This criminal characterization is derived, which means that the prohibited action is not included in its text. For this purpose, it refers to “the crimes included in this Title.” It refers to Title I, “Crimes against the Security of the State,” which contains a long list of criminally prohibited conducts.

The first is described in Article 91, “Acts against the independence or territorial integrity of the State,” and reads: “Whoever, in the interest of a foreign State […],” a requirement that rules out the possibility of attributing this figure to Luis Robles, since it is absurd to allege that a socio-political claim arising from a peaceful demonstration emanates undoubtedly and exclusively from a foreign interest. If the defendant’s claim coincides with the interest of a foreign State, it does not mean that it is in its interest.

The second article of said Title is entitled: “Promotion of armed action against Cuba,” which does not even need further interpretation than the nomen itself. The following articles are in the same line: number 93, “Armed service against the State;” 95-96, “Disclosure of secrets concerning State Security;” 97, “Espionage;” 101, “Violation of the duties of resistance;” 102, “Usurpation of Political or Military Command;” 104, “Sabotage;” 106-109, “Terrorism;” 110-111, “Hostile acts against a foreign State;” 112, “Violation of the Sovereignty of a Foreign State;” 113, “Acts against the Heads and Diplomatic Representatives of Foreign States;” 114, “Incitement to War;” 115, “Spreading False News against International Peace;” 116, “Genocide;” 117, “Piracy;” 120, “Crime of Apartheid.” The description of these crimes can be deduced from their own titles, and none of them can be attributed to the action carried out by Luis Robles.

Article 94 is called “Aid to the enemy”, and even though the phrase could be interpreted in different ways, the body of the article itself enumerates, numerus clausus, the assumptions in which such aid would take place. Namely: “subsection a) facilitates the entry of the enemy […]; subsection b) supplies the enemy with funds, weapons, ammunition […],” and along this path up to subsection f), all related to an evident state of conventional war, inapplicable to the case under analysis.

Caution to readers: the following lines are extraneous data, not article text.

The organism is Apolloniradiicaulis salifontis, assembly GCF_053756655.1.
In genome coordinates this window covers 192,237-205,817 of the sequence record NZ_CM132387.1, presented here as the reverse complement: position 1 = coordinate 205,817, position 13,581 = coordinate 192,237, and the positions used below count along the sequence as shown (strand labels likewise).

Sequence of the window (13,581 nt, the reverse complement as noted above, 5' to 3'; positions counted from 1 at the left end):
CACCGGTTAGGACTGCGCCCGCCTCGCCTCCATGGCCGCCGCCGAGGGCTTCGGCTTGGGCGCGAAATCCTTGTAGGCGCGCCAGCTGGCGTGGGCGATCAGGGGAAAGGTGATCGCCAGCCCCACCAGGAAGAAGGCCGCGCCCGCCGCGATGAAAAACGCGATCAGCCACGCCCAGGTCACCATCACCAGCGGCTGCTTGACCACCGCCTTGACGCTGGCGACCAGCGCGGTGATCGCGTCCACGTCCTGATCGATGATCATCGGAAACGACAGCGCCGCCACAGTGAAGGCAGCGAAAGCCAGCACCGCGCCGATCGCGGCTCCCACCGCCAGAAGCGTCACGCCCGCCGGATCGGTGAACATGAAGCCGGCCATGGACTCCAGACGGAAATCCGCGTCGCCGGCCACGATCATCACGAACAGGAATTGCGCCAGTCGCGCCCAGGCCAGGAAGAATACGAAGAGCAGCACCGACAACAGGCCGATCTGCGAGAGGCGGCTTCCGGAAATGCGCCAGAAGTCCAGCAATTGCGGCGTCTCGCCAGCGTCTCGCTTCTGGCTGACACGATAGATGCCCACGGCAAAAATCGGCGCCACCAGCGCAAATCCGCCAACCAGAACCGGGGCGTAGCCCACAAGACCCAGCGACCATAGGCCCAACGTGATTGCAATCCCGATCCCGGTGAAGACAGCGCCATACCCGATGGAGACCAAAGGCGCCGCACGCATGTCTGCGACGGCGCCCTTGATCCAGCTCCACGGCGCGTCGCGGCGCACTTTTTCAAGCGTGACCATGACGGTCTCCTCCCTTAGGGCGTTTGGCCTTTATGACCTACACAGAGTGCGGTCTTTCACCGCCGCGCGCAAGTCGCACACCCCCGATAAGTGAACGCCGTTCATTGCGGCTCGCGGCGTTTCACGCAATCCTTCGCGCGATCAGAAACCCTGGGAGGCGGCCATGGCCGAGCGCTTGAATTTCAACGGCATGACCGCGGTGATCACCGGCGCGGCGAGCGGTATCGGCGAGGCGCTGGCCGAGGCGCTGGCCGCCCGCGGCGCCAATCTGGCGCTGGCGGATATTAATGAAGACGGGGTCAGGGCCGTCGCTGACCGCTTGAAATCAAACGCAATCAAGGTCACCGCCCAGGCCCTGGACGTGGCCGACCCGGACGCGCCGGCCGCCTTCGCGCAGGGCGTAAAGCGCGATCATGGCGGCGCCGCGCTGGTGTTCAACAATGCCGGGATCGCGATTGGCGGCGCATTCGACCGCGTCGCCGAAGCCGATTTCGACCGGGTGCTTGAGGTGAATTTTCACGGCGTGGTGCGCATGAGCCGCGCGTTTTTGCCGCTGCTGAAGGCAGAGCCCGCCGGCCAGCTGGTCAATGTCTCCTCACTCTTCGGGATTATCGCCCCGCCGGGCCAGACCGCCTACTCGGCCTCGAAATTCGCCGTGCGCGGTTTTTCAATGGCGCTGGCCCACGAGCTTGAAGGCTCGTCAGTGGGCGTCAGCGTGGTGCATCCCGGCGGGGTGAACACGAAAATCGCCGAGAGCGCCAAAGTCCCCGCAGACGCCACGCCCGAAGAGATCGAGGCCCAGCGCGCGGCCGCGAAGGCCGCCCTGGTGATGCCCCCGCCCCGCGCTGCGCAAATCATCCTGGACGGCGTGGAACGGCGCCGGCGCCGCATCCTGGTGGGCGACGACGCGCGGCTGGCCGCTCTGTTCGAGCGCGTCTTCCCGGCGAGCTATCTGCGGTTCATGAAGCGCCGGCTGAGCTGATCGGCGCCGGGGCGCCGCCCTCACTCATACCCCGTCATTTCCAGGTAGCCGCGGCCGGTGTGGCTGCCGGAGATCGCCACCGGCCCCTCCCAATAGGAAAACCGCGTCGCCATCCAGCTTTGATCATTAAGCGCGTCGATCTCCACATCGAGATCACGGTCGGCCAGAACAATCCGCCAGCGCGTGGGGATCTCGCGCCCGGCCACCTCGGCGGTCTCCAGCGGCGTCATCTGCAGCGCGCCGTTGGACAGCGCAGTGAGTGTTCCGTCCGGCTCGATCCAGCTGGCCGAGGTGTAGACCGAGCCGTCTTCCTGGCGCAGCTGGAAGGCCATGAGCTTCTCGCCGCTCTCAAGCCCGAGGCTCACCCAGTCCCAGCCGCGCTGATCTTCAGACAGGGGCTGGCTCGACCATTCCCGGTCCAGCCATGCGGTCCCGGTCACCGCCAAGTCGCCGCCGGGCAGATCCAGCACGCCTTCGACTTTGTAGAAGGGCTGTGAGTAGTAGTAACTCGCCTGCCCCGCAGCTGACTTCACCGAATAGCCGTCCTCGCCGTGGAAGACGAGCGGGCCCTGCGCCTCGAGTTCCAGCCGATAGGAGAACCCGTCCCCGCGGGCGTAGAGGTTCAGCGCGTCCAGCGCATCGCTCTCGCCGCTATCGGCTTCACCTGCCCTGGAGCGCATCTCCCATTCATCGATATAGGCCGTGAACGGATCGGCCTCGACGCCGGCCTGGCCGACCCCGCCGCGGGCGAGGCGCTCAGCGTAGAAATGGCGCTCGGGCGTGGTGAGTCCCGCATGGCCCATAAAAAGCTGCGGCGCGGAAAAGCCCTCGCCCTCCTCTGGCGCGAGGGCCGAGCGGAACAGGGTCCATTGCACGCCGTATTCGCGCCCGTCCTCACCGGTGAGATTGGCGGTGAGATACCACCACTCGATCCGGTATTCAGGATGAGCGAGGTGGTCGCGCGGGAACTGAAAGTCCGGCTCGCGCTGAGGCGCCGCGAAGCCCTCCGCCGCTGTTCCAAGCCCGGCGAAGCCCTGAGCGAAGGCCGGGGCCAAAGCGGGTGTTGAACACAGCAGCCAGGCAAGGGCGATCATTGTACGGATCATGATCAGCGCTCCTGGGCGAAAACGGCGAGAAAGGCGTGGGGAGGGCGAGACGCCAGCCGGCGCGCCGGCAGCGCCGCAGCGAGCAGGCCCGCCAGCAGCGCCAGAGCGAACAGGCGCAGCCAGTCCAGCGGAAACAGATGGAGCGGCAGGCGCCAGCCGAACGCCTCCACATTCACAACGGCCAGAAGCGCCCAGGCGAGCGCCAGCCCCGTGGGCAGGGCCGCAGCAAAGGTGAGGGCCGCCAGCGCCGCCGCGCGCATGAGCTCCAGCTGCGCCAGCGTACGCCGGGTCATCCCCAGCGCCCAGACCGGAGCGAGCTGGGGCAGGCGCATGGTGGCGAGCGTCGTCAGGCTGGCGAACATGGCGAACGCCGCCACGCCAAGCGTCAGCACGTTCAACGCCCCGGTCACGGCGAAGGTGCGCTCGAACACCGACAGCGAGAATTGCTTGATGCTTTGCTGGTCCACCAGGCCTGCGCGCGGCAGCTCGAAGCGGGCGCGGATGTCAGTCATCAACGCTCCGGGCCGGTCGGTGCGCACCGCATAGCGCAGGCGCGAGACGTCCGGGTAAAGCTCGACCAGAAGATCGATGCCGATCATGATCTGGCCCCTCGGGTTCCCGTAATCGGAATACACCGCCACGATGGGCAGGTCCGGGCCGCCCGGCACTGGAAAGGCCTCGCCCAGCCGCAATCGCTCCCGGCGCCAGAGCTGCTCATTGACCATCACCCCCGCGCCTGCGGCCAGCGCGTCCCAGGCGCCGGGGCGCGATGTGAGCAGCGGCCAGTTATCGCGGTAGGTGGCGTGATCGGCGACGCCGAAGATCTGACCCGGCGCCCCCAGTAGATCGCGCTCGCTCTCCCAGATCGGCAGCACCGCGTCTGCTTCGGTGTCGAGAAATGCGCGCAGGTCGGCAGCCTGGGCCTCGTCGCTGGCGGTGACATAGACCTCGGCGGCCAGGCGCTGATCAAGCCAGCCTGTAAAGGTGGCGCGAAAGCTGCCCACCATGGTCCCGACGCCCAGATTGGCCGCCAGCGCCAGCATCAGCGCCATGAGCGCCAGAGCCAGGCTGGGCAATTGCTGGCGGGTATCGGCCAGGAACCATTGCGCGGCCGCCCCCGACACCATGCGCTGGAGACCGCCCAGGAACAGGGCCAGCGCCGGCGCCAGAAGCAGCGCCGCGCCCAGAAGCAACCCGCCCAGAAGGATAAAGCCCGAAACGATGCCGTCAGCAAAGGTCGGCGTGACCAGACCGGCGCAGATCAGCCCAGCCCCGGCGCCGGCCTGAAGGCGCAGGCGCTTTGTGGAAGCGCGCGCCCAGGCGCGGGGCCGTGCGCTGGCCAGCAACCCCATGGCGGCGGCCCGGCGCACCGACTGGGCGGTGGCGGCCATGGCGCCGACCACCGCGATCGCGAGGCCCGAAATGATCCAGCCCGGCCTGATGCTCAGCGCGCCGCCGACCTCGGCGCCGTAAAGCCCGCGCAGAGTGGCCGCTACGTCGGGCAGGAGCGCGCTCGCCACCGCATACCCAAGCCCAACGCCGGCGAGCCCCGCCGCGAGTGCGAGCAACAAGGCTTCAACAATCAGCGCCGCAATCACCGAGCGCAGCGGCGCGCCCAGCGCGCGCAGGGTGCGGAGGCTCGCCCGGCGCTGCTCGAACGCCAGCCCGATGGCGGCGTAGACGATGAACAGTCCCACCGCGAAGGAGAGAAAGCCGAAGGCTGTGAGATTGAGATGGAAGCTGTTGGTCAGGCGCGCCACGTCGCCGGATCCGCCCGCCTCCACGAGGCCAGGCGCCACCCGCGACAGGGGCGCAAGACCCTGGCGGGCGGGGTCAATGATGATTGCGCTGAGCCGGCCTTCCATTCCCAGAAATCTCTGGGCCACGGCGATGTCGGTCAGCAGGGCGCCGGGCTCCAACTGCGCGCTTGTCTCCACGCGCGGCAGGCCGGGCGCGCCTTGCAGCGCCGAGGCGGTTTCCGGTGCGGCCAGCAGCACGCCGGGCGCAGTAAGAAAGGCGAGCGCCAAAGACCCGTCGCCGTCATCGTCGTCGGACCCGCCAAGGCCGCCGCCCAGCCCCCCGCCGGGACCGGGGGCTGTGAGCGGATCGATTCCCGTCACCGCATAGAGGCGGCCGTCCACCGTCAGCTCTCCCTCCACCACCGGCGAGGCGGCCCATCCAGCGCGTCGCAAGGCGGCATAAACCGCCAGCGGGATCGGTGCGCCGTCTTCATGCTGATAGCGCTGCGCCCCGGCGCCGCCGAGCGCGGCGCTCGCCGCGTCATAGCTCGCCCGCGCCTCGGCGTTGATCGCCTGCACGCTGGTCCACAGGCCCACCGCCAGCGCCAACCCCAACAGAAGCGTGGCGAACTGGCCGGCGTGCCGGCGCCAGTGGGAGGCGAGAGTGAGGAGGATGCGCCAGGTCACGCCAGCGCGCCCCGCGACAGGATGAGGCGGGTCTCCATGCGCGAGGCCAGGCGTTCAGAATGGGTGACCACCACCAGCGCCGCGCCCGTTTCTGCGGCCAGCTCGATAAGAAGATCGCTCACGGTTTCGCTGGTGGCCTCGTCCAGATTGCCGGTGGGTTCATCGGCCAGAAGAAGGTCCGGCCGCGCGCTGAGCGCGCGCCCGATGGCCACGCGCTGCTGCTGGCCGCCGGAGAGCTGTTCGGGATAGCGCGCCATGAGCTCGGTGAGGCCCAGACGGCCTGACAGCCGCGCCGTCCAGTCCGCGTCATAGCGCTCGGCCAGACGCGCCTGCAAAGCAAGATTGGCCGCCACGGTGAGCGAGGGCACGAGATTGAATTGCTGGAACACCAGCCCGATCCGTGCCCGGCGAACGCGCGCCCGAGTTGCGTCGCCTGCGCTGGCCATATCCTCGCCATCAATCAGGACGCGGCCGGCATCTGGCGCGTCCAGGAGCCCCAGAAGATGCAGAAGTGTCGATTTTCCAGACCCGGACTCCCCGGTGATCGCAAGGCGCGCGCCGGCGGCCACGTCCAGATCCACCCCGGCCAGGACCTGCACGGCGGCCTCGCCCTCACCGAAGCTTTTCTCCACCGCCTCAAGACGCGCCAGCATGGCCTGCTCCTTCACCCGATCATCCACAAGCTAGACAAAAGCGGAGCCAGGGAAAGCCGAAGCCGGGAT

Article 98 is reserved for the crime of “Rebellion”, and refers to those who “[…] take up arms […],” which also renders it inapplicable. However, Article 99 reads: “Whoever executes any other act aimed, directly or indirectly, at achieving by means of violence or other unlawful means […],” the latter in relation to the purpose described in paragraph b) of the base article: “to change the economic, political and social regime of the socialist State.” It is very dangerous to interpret this article in an extensive manner, because it is absurd to equate a peaceful demonstration, an opinion contrary to the status quo, with a rebellion, and to punish citizens with penalties of up to 15 years of imprisonment. Furthermore, not even a recklessly extensive interpretation would apply to the case of Luis Robles, since what was written on the sign he carried does not imply such grandiloquent pretensions, but rather basic justice —according to his own understanding— and a request for the cessation of repression —regardless of whether or not the authorities accept the existence of such repression.

In the same vein is Article 103, “Enemy propaganda,” which will be analyzed later.